Algorithm 3: Extended Kalman Filter Function
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3. Board Design

3.1. Components and Power Distribution

According to the established specifications and criteria reported in the literature, it is essential that the battery management system guarantees optimal operation of the cells with the possibility of electrically isolating it at any time, in order to increase its life and, therefore, that of the system in general. For this purpose, the designed electronic board has a separate output and input power. They are controlled by an N-channel mosfet IRF1405 and a P-channel mosfet IRF9610 respectively. These mosfets are directly controlled by the master microcontroller ATMEGA328P. It communicates with slave microcontrollers that calculate the SOC of each cell separately, based on the cell voltage measured by an operational amplifier and the circulating current measured by the ACS712 current sensor. In addition, the master microcontroller is connected to push buttons and an OLED display to allow easy navigation and communication with the users. Figure 2 shows the different relationships between the components of the electronic system.
The ATMEGA328P microcontroller choice is based on its characteristics: it meets the computing power needs, the small size, the power consumption, the availability of software and hardware development tools, the wide product availability, the reliability, and the documentation. It has some useful features as the Inter-Integrated Circuit (I2C), a fast Analog-to-Digital Conversion (ADC), a low power consumption and a relatively low price. To achieve autonomy, the necessary power needed to power up the electronic components is directly taken from the installed batteries. The voltage is stabilized and adjusted for BMS electronics by an LM7805 voltage regulator, which offers a voltage of 5 V at its output, and a maximum output current of 1 A [26]. All 78XX series regulators have a drop voltage of between 2 V and 3 V depending on the model. This implies an input voltage of at least 2 V to 3 V higher than the output voltage [27], therefore, this characteristic prohibits the use of this type of regulator in the design of an electronic circuit with one or two cells, since the minimum power supply offered by the battery is 3 V and 6 V, respectively. Three capacitors (C13, C5 and C6) are added to filter and limit the interference generated by the mosfets. The current entering and leaving the battery is measured using an ACS-712 current measuring device. Table 2 shows the sensor accuracy.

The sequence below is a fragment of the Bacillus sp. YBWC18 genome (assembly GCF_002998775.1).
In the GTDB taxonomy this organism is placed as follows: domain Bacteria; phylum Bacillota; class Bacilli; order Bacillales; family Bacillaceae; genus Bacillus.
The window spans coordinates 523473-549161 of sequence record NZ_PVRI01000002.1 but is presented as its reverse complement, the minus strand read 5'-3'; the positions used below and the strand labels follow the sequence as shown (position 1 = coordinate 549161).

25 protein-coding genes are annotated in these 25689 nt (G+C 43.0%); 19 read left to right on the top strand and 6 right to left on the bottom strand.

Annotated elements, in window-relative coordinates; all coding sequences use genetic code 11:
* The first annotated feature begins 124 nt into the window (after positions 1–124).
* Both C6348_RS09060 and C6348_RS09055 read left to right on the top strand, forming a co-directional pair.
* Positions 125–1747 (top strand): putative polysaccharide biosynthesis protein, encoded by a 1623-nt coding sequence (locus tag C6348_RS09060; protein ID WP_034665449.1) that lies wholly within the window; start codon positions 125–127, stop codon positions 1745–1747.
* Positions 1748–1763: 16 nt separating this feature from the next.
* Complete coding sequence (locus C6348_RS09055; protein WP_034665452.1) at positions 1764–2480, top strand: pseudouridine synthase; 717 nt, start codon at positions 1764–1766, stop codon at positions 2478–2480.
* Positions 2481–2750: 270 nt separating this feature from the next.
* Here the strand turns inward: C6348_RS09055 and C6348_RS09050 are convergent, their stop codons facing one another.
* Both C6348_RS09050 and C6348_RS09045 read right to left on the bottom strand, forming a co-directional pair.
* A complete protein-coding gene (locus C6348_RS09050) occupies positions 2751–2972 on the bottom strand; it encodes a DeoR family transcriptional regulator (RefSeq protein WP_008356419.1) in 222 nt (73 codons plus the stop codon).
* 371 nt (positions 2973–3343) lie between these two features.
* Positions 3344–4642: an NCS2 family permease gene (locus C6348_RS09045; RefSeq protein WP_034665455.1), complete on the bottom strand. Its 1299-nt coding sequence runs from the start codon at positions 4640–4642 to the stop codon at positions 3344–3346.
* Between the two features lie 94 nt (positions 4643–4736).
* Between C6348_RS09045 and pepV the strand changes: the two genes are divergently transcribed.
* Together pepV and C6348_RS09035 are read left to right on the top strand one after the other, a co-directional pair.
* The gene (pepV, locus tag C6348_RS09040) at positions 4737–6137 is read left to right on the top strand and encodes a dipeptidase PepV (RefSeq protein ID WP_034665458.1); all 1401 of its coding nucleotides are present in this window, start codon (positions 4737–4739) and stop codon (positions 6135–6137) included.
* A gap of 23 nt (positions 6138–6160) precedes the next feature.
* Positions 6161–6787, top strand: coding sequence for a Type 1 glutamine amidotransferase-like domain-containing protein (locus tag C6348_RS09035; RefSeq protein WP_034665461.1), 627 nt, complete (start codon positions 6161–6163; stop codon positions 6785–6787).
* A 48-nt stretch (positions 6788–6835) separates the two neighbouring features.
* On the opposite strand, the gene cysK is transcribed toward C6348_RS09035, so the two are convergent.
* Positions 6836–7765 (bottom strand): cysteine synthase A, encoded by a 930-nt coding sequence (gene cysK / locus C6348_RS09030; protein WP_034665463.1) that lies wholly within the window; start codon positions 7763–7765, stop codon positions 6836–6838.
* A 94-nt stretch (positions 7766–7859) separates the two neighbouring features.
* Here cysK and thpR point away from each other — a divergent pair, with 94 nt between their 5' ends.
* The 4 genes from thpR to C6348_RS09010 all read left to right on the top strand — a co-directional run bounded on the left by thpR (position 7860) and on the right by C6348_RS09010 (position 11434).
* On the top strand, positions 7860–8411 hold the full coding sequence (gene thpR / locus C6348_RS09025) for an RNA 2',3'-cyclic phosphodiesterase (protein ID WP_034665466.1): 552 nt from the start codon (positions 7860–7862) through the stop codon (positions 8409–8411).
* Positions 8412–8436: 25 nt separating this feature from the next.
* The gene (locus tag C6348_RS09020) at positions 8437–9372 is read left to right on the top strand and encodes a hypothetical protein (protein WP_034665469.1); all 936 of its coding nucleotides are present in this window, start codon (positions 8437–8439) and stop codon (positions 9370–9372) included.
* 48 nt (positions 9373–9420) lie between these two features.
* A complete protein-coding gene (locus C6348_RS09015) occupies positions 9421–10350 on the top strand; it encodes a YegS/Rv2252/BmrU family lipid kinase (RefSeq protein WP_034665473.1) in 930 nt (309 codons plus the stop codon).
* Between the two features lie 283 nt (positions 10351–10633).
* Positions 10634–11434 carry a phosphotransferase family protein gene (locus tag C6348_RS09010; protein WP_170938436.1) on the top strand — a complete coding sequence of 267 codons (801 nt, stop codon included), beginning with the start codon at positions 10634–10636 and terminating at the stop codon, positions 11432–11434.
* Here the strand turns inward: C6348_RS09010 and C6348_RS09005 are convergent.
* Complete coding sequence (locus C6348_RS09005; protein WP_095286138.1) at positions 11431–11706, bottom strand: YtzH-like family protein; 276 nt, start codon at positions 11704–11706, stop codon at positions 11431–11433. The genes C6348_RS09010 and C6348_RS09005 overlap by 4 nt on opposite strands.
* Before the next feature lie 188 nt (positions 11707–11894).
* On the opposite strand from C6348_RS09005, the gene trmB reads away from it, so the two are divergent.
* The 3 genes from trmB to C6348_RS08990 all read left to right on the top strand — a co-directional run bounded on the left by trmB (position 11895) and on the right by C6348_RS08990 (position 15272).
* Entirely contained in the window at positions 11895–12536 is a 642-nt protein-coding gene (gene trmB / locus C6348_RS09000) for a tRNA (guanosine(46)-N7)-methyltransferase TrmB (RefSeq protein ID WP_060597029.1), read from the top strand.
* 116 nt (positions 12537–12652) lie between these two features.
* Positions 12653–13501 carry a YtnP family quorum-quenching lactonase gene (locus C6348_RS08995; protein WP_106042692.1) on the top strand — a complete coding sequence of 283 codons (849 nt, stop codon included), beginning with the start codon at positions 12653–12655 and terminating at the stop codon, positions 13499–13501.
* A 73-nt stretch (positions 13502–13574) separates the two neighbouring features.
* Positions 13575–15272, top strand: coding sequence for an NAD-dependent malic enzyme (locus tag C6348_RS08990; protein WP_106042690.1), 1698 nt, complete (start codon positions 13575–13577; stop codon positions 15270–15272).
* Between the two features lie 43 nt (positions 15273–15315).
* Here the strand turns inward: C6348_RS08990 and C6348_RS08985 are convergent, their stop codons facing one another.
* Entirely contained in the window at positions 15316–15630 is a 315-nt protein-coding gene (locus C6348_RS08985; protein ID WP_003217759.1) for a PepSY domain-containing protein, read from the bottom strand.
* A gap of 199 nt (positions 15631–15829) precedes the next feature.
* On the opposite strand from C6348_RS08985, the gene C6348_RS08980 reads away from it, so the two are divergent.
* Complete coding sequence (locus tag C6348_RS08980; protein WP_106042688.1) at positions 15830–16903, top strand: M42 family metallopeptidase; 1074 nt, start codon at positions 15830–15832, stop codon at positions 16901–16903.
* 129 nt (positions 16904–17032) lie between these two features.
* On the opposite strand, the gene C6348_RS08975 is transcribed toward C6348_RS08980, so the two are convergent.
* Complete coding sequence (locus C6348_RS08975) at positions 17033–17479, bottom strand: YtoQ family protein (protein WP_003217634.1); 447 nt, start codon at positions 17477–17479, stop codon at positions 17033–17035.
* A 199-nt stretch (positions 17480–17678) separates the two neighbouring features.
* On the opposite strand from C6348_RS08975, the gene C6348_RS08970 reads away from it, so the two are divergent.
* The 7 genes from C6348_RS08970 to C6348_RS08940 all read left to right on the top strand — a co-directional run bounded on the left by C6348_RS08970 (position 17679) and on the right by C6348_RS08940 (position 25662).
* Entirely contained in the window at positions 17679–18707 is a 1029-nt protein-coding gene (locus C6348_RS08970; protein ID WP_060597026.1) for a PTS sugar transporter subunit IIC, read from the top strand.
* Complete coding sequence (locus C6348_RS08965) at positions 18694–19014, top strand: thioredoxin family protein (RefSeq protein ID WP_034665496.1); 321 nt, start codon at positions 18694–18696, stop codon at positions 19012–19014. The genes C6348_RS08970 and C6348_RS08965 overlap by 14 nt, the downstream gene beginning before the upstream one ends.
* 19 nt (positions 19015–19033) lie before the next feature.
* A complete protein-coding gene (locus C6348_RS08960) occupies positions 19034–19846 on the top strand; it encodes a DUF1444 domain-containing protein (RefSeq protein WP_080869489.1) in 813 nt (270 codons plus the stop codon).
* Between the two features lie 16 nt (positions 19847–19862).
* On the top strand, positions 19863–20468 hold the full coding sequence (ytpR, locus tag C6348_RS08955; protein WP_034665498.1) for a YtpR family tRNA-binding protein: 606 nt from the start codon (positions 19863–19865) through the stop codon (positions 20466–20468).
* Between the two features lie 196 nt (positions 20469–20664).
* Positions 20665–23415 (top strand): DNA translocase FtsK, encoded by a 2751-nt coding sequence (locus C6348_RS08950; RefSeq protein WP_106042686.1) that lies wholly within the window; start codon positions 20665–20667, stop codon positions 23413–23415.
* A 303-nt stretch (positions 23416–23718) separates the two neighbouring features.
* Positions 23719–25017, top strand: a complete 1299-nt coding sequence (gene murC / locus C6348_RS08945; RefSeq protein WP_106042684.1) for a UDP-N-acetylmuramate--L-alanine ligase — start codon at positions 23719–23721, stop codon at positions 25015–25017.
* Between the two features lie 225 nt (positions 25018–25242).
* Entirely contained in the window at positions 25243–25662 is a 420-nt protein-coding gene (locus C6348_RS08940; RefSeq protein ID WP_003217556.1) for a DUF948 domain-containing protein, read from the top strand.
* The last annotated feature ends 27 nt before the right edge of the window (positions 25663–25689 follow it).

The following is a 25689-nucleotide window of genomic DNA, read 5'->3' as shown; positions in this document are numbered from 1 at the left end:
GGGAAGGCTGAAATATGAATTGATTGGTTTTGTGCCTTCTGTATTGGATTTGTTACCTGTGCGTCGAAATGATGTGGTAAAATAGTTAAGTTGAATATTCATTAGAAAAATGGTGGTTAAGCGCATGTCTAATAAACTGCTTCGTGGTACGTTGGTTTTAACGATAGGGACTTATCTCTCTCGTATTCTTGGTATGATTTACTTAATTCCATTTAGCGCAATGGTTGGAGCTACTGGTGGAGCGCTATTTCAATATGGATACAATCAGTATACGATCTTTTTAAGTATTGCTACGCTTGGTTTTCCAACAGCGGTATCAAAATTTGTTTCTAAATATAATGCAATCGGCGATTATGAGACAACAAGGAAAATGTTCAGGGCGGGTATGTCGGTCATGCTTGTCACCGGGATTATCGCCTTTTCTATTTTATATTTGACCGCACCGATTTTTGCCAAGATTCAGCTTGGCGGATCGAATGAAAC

Since the device is intended to monitor 4 cells in series, the preference is to measure the voltage in each cell using an operational amplifier through a simple voltage divider. The LM324 quad operational amplifier was chosen for its availability and low cost. Figure 3 shows the wiring diagram of it on the batteries.
The power distribution and regulation is considered to be the most important constraint to address in embedded systems [28]. Figure 4 shows the electronic scheme for the power regulation, current measurement and energy control.